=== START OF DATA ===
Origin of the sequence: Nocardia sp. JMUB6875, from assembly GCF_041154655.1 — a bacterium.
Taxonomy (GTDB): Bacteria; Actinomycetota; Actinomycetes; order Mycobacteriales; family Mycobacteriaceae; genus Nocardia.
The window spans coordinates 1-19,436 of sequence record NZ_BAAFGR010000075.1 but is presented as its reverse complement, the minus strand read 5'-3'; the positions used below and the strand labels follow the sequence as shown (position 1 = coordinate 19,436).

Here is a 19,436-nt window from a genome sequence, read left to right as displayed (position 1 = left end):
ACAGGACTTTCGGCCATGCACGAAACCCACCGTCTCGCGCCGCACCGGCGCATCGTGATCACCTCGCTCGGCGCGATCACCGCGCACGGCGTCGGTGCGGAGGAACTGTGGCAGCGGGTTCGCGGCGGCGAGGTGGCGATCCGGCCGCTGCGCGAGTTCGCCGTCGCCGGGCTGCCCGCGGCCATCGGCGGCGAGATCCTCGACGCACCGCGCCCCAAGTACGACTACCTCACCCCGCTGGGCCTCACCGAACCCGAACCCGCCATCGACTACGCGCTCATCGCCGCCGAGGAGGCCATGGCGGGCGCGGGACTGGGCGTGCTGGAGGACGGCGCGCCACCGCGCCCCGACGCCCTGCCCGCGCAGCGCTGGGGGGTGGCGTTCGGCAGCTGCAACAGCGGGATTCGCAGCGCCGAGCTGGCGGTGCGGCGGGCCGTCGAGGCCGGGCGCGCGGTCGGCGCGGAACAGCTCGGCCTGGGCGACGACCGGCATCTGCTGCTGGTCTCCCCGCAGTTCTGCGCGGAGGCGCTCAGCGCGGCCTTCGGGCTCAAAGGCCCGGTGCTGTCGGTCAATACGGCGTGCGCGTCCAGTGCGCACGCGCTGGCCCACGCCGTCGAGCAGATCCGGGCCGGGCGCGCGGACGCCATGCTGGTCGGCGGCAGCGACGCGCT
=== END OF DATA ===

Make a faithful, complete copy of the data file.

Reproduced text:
Origin of the sequence: Nocardia sp. JMUB6875, from assembly GCF_041154655.1 — a bacterium.
Taxonomy (GTDB): Bacteria; Actinomycetota; Actinomycetes; order Mycobacteriales; family Mycobacteriaceae; genus Nocardia.
The window spans coordinates 1-19,436 of sequence record NZ_BAAFGR010000075.1 but is presented as its reverse complement, the minus strand read 5'-3'; the positions used below and the strand labels follow the sequence as shown (position 1 = coordinate 19,436).

Here is a 19,436-nt window from a genome sequence, read left to right as displayed (position 1 = left end):
ACAGGACTTTCGGCCATGCACGAAACCCACCGTCTCGCGCCGCACCGGCGCATCGTGATCACCTCGCTCGGCGCGATCACCGCGCACGGCGTCGGTGCGGAGGAACTGTGGCAGCGGGTTCGCGGCGGCGAGGTGGCGATCCGGCCGCTGCGCGAGTTCGCCGTCGCCGGGCTGCCCGCGGCCATCGGCGGCGAGATCCTCGACGCACCGCGCCCCAAGTACGACTACCTCACCCCGCTGGGCCTCACCGAACCCGAACCCGCCATCGACTACGCGCTCATCGCCGCCGAGGAGGCCATGGCGGGCGCGGGACTGGGCGTGCTGGAGGACGGCGCGCCACCGCGCCCCGACGCCCTGCCCGCGCAGCGCTGGGGGGTGGCGTTCGGCAGCTGCAACAGCGGGATTCGCAGCGCCGAGCTGGCGGTGCGGCGGGCCGTCGAGGCCGGGCGCGCGGTCGGCGCGGAACAGCTCGGCCTGGGCGACGACCGGCATCTGCTGCTGGTCTCCCCGCAGTTCTGCGCGGAGGCGCTCAGCGCGGCCTTCGGGCTCAAAGGCCCGGTGCTGTCGGTCAATACGGCGTGCGCGTCCAGTGCGCACGCGCTGGCCCACGCCGTCGAGCAGATCCGGGCCGGGCGCGCGGACGCCATGCTGGTCGGCGGCAGCGACGCGCT